Besides monsters, the great lakes also had its share of mysterious ship disappearances and ghost ships. It is said that there have been anywhere from 6,000 to 8,000 ships that have disappeared or wrecked under mysterious circumstances over the Great Lakes throughout history; including the Thomas Hume, the Le Griffon in the 17th century, the Rosabell, the Carl A. Bradley, the Lady Elgin and more recently the Edmund Fitzgerald. Another very curious maritime account is the case of Captain George Donner who disappeared on board his ship from within a locked cabin in 1937. No clues were ever found as to what happened. But Lake Michigan not only takes ships down into its depths; in recent years, over 40 planes have also been inexplicably lost or crashed within the area known as the Michigan Triangle. The Michigan Triangle is a geographical area spanning from Manitowoc, Wisconsin, east to Ludington, Michigan and South to Benton Harbor, Michigan and while not widely known, it has had more unexplained disappearances than the famed Bermuda Triangle.
We asked Shetan to share some insight into the disappearance of the Rouse Simmons; another ship that disappeared under mysterious circumstances. The Rouse Simmons, known as the Christmas tree ship, was owned by Charles H. Hackley of Muskegon, Michigan, a wealthy lumbar magnate and philanthropist. Hackley’s lumber operations stretched all along the Lake Michigan's coastline. The Rouse Simmons made almost weekly runs from Grand Haven to Chicago hauling lumber from company mills to the various markets around the lake for almost 20 years. It was common for lake schooners to make late-season runs loaded with Christmas trees, delivering them to the ports along the Great Lakes. In November, 1912, while hauling thousands of Christmas Trees, it mysteriously vanished with all hands lost; without a trace save for hundreds of Christmas trees washing up on shore. Over the years, speculation about the ship continued; giving rise to many legends and stories; including reports of its ghost being seen sailing the lake during bad weather. Shetan explained that it is believed that when a ghost ship is seen; it is a warning for others to stay off.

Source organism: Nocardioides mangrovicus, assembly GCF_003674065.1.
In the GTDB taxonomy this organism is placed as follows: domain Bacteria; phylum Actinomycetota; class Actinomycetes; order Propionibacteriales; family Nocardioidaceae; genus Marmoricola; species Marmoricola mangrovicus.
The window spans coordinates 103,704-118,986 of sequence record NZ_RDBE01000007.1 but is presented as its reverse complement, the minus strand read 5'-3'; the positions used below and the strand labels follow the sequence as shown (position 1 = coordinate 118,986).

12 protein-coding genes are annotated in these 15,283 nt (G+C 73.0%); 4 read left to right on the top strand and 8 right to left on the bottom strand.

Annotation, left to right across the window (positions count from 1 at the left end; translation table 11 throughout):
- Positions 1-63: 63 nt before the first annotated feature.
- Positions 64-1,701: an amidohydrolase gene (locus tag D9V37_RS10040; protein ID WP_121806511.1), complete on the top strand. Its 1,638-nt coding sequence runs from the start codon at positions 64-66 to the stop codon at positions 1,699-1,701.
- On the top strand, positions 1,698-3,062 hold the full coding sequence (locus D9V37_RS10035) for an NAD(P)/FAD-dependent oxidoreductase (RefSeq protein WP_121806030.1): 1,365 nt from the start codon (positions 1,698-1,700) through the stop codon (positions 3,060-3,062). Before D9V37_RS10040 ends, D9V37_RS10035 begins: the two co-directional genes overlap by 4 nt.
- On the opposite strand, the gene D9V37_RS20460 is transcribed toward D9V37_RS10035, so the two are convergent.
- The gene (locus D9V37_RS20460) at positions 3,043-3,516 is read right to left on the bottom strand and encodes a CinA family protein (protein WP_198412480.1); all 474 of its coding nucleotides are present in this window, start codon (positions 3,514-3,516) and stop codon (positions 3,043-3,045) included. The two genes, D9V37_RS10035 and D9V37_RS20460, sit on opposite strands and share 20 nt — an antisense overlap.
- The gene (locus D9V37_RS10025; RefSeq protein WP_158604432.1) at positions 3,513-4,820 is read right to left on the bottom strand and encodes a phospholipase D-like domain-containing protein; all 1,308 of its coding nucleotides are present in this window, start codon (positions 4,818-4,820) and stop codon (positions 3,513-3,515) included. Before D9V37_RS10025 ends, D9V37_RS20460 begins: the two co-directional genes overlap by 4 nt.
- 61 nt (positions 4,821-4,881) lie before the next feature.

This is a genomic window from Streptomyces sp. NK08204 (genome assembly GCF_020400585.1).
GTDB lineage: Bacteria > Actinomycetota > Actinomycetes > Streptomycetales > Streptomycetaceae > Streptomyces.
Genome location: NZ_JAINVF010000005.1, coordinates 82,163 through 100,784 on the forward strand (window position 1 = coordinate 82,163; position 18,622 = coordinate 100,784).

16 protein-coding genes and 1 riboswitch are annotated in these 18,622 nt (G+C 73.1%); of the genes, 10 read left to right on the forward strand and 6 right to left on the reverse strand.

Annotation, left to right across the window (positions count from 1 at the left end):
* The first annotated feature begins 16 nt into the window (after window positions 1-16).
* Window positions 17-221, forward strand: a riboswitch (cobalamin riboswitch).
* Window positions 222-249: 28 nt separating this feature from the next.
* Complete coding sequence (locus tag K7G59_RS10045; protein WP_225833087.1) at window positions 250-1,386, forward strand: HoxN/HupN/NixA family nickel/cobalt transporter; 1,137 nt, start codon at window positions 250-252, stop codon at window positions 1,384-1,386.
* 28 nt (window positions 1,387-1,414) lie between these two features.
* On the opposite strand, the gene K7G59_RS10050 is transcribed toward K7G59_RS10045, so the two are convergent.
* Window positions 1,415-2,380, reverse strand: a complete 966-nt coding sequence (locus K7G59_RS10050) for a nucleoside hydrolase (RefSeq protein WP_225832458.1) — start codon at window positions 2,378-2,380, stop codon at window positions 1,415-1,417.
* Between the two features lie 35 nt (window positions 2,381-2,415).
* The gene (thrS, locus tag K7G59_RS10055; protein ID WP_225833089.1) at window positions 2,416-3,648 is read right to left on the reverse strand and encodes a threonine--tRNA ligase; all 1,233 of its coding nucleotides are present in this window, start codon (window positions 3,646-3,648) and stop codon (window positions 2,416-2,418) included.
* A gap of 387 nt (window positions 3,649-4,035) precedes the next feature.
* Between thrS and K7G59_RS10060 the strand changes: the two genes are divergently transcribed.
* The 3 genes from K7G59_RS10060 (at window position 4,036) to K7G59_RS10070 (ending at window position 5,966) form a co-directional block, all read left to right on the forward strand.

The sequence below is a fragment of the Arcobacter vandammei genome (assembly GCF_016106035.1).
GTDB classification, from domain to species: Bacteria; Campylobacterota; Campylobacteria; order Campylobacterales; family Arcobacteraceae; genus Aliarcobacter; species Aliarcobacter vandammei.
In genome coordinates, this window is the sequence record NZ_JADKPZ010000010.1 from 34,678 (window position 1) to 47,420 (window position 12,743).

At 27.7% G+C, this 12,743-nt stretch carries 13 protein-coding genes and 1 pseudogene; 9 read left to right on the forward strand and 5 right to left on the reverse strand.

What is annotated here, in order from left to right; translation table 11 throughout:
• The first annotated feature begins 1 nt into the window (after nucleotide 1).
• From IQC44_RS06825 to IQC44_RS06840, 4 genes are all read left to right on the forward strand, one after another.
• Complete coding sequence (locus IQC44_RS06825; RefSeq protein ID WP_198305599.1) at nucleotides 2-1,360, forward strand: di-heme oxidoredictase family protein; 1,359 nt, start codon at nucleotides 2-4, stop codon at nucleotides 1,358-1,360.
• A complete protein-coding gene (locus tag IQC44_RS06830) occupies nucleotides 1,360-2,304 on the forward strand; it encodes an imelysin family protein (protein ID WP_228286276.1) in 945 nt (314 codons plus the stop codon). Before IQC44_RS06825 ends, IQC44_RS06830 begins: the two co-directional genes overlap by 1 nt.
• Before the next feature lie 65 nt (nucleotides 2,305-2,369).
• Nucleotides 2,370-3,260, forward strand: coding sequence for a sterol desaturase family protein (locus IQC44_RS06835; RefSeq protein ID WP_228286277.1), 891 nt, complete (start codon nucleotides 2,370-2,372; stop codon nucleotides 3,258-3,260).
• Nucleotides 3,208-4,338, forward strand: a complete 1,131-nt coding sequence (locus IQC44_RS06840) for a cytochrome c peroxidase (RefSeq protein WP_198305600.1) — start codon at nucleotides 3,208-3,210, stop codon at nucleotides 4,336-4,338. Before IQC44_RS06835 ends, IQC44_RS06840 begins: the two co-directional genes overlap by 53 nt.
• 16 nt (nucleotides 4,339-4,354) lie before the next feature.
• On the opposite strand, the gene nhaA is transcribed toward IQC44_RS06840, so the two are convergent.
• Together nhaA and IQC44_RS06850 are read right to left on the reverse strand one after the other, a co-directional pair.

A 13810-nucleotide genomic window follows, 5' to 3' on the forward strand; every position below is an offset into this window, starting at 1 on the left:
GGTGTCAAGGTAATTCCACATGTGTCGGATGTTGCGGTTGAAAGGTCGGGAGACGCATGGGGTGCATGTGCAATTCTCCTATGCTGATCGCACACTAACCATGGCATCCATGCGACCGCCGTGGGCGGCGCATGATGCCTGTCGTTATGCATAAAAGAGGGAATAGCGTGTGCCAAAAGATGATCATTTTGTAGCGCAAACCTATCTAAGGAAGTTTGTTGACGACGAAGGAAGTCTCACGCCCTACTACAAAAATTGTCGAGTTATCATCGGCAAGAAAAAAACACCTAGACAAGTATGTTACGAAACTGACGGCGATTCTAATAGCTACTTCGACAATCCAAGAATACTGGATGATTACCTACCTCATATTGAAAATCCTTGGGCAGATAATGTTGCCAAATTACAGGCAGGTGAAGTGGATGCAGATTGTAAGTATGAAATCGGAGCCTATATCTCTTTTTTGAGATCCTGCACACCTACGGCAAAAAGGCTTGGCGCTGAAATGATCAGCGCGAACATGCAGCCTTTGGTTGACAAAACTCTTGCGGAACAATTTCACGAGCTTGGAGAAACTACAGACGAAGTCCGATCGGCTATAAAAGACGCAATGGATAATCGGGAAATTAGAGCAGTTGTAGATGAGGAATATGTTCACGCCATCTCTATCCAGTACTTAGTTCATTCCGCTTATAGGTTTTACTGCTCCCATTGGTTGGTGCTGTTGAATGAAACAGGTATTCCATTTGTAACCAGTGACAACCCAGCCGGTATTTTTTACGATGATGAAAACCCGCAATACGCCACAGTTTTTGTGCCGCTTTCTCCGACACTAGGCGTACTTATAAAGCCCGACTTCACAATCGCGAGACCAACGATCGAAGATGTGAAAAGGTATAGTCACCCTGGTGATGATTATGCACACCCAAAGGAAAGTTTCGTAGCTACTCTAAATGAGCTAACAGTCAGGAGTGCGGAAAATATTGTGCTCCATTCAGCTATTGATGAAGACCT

So our monster-hunting proved fruitful; although whether or not you would agree that there are monsters inhabiting the Great Lakes or just really, really big fish or turtles; and that ghost ships are just figments of the imagination; it is still fascinating to learn about these “monsters”; both current and prehistoric; as well as the rich maritime history that the Great Lakes offers; for both young and old.
Our thanks goes out to the Lakeshore Museum for welcoming us; and to Shetan Noir for sharing her amazing wealth of knowledge with us. Be sure to check out the exhibits at the Lakeshore Museum. There are lots of really cool stuff here besides the fantastic marine life exhibit; also lots of information on Great Lakes shipping, the lumber era and Charles Hackley. Visit lakeshoremuseum.org or call 231-722-0278 for dates , times and other information.
To find out more about where to purchase Shetan’s books as well as her research and travel destinations click on the photo below for her website!